Ellora's Cavemen: Tales From The Temple III
by Sherri L King, Cheyenne McCray, Mary Wine, Delilah Devlin, Anya Bast, and Diana Hunter; romantic erotica (2004)
Ellora's Cave, $9.99, ISBN 1-4199-0050-1

The guy on the cover is quite cute, if a little too much on the whole porn-star/steroids side. But as for the stories in the third book in Ellora's Cave Tales From The Temple anthology franchise, all I can say is, I think I have completely reached saturation point where the whole futuristic/paranormal "Mate! You are my Mate!" overkill is concerned. I'm tired of cartoonish plots, silly bimbos, and steroidal Neanderthal he-men. This anthology is not for readers who have reached that saturation point like I have.

Cheyenne McCray offers Wolf's Law. Analeen hates wolves and is afraid of them because wolves killed her mother a long time ago. But when a wolf rescues her from slave-traders and she eventually finds herself under the care of wild mountain guy Law who has a secret (you have once chance to guess as to what secret he is keeping from everyone else), she is so helpless and needy that she has to fall in love, I suppose, with the man who rescues her. Sick and so pathetically-desperate heroine, the alpha male, the whole "Mate! Mate! Mate!" thing, wolves... been there, done that, I'm sure readers can figure out the rest of the story by now.

Anya Bast's novella Scarlet Sweet is connected to the Blood Of The Rose series. I haven't read any of the author's works before but Scarlet Sweet is yet another vampire "Mate! Yearning! Desire! Italics!" story. Cerian is the last of the sidhe, Rhys is a Vampir, and the whole thing feels like a Laurell K Hamilton fan's rather slavishly faithful fanfiction rather than a story in its own right.

Diana Hunter's Writers Unblocked is a welcome respite from the relentless unoriginal paint-by-numbers formulaic paranormal rehashes that are the other novellas in the anthology. Here, two romance authors, one male and one female just to make this clear, have a problem. She likes to be dominated. He likes to dominate. (I guess romance readers are not ready for a dominatrix heroine.) They don't know how to show this "inner side" of theirs so their sex life along with everything else is going down the drain until he chances upon such D/S scene in her book. I find it really hard to imagine that the husband Jack Blackburn and the wife Jessica have never talked about this or D/S in general because they both write steamy books but hey, since there is no "Mate! Mate! Hunger! Italics!" plot element overkill in sight, just two silly people in a contrived plot doing some admittedly vanilla D/S stuff to tantalize the readers, I'll take what I can get.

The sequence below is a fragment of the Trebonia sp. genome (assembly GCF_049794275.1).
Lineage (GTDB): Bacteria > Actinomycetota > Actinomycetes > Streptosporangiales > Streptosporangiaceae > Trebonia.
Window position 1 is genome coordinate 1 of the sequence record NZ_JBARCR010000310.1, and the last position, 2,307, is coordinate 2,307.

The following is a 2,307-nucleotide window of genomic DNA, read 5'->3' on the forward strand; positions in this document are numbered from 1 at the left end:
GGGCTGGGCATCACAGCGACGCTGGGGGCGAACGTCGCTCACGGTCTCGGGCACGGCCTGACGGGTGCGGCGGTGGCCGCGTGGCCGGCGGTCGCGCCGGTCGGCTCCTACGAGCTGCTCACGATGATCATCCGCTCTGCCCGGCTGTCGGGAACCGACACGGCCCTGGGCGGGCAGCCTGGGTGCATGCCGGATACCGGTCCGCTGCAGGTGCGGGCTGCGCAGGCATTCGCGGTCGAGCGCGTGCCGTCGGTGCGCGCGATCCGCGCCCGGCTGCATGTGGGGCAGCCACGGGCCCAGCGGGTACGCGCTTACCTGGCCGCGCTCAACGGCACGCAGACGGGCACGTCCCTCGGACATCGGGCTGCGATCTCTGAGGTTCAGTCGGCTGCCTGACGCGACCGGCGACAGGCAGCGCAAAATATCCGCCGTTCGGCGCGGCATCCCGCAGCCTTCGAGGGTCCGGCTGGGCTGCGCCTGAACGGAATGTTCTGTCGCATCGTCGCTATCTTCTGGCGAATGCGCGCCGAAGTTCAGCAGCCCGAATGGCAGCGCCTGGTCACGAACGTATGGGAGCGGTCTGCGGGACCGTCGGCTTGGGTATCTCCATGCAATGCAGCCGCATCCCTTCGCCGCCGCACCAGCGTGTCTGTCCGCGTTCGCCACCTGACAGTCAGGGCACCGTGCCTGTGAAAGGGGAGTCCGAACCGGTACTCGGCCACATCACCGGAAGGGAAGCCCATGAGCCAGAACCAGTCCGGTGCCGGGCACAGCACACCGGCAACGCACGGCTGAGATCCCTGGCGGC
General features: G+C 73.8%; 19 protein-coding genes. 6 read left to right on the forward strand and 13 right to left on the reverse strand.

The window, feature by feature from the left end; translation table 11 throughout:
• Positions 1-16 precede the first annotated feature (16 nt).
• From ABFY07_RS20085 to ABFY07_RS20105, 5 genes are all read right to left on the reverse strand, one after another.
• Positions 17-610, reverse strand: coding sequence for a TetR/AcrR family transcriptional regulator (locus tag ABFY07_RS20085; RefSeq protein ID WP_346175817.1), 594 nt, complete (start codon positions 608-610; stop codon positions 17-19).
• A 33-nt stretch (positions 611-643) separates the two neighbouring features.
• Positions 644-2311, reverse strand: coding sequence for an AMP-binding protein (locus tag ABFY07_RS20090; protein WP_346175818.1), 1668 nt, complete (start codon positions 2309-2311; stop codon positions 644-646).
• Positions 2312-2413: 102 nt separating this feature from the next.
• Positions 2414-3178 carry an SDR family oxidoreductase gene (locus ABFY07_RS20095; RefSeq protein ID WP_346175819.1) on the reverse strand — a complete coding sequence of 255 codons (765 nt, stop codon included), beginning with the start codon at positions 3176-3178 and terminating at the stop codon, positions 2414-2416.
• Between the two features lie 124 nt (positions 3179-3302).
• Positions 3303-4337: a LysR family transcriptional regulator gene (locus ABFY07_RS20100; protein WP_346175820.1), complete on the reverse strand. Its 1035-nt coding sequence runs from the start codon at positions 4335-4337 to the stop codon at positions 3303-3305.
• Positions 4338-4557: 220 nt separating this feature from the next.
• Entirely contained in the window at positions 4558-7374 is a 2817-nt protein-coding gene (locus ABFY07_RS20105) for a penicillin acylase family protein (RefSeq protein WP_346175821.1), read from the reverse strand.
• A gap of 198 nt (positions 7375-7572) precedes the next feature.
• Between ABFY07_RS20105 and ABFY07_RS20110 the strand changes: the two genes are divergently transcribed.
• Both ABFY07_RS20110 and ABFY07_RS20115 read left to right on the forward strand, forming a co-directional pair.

Mary Wine's Fast Forward tells the story of our heroine Leah. They may have spacecrafts in this story but this is clearly one of those plots favored Cassie Edwards and friends, in which an obviously white heroine (Leah) is sold to the scary local guy by her expedition mates so that these enterprising folks can get to settle down in this planet. Leah naturally learns to settle down and views the Tailarmarans in a positive light, the usual. Fast Forward may not be the most original story around but I like this one because the author works at creating a relationship instead of bombarding me with tedious italicized "Mate! Hunger! Mate!" squealing passed off as "sexual tension". Ms Wine does the best she could in the short story format and the end result is a pleasant if not too memorable read.